Browning’s The Ring and the Book; Durrell’s The Alexandria Quartet; and Kurosawa’s Rashomon all tell about events seen through the eyes of different observers – all of whom conclude quite differently about what they saw.
Since character and personality are unique, formed by a combination of genes, upbringing, and early experience, everyone views the world differently; and therefore there can be no consensus on ‘reality’. To co-exist we have developed conventions – streets, sidewalks, trees, and elephants are all what they seem; but each of us transforms them into our own personal vision.
None of this is new. Philosophers from Aristotle and Plato to Hume, Kant, and Paul Weiss have considered the nature of reality, whether such a thing exists, and how meaning can be derived from what may be fictitious.
There must be at least one unequivocal truth, we say. Without some firm foundation, some absolute, commonly-derived and agreed-upon facts, we would all be adrift. History is nothing but a reassembly of events according to contemporary perceptions. Archduke Ferdinand may indeed have been assassinated, but the real causes of the First World War are far less clear and depend on the age in which a particular history is written.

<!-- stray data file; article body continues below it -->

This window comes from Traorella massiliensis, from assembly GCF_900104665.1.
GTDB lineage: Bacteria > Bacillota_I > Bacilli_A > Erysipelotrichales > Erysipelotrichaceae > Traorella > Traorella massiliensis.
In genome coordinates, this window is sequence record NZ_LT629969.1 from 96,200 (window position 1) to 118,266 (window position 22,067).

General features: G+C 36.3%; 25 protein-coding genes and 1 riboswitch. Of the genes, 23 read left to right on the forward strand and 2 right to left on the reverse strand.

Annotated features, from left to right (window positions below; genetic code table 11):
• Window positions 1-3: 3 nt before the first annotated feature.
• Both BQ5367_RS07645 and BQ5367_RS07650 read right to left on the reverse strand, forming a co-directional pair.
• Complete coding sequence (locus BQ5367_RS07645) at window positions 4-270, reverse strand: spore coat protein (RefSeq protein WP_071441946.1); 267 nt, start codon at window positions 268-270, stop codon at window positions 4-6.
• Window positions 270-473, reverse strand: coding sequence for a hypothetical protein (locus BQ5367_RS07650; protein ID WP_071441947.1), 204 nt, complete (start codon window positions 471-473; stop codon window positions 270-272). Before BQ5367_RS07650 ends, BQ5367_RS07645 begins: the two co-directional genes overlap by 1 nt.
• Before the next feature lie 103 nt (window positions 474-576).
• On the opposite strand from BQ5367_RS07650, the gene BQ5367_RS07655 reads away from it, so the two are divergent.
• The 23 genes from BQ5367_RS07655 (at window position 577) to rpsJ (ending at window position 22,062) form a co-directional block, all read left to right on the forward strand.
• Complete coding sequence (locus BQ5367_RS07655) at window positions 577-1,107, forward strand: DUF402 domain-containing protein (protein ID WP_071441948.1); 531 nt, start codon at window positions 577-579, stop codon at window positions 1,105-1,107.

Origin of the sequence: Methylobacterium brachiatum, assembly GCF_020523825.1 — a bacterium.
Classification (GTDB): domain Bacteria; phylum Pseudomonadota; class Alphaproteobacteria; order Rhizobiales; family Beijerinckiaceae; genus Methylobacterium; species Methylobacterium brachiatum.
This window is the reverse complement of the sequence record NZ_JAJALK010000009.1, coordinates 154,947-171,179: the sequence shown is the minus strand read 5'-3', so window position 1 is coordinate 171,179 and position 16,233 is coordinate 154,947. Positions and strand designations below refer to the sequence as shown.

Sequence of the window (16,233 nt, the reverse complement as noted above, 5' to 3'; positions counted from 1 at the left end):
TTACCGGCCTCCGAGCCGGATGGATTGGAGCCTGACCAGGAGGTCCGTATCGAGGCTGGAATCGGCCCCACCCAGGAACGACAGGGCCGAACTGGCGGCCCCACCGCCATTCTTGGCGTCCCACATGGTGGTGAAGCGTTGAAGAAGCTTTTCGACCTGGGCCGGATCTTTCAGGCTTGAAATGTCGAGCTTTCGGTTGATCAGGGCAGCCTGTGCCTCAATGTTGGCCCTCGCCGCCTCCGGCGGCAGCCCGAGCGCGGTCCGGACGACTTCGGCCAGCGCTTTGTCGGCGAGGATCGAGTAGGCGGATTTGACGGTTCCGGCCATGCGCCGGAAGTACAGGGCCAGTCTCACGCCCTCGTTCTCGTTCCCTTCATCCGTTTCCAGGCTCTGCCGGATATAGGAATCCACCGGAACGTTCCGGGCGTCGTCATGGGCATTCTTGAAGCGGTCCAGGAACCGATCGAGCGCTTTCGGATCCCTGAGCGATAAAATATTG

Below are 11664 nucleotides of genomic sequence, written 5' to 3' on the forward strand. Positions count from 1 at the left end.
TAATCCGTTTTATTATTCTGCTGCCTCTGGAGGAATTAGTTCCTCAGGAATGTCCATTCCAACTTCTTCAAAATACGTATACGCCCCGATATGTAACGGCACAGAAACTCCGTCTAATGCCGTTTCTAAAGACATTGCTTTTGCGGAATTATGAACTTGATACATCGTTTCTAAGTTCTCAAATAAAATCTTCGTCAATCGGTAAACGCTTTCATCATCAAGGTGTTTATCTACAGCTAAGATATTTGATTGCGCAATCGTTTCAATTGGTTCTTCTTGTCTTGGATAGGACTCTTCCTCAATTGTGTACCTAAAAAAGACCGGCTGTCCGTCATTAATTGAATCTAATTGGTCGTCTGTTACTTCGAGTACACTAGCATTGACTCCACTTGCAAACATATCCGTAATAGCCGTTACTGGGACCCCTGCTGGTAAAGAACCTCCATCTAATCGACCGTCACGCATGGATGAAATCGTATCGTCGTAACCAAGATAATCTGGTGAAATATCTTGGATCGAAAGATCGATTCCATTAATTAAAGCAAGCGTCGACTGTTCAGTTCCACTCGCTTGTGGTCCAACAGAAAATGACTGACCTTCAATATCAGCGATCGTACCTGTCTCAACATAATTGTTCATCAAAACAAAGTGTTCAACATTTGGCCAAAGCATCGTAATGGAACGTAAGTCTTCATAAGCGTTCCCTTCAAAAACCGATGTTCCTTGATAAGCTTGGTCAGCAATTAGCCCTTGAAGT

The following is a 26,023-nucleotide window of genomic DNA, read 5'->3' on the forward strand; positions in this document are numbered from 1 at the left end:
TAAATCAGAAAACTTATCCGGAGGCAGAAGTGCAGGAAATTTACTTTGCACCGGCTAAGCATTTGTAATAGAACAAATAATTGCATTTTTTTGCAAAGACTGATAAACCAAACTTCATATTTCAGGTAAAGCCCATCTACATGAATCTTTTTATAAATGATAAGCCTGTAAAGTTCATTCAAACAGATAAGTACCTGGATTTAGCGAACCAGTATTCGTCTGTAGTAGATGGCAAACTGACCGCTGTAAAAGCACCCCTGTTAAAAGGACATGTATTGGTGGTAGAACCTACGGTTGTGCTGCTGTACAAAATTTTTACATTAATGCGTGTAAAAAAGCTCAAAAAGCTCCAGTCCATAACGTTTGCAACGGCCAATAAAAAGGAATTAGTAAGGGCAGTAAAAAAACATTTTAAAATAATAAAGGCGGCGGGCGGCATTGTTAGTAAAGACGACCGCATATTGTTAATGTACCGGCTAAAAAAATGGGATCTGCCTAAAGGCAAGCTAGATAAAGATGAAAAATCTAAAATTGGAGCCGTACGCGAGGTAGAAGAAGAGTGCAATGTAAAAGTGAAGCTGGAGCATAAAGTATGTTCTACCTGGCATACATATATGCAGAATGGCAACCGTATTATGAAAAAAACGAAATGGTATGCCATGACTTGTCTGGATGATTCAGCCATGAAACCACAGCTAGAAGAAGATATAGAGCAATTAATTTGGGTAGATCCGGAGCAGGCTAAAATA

Despite the insistence on facts, policies, and positions, political campaigns are all won or lost on the basis of image and perception. Although this seems to be more true now than ever before, even a cursory look at past campaigns is enough to see that nothing has been changed, only magnified by media. Donald Trump and Hillary Clinton are currently (7.16) spinning their own particular emotional appeals to voters. Both rely more on creating a vision rather than issue-based policies. They know that the voting public will vote for them, not their policies. They know that they must project, invent, or re-invent themselves not on the basis of fact, but feeling.
Myth helps to provide the context for image. Conservative politicians often run on the basis of America’s legendary past. Donald Trump’s ‘Make America Great Again’ evokes an age of frontier justice, independence, enterprise, and heroism – a simpler age when America was uncomplicated and when a great cultural consensus occurred. There is some truth to the legend, but progressives are quick to criticize most points of valor. American is based not on unsullied heroism but on greed, venality, territorialism, and racial indifference. Donald Trump’s America never existed.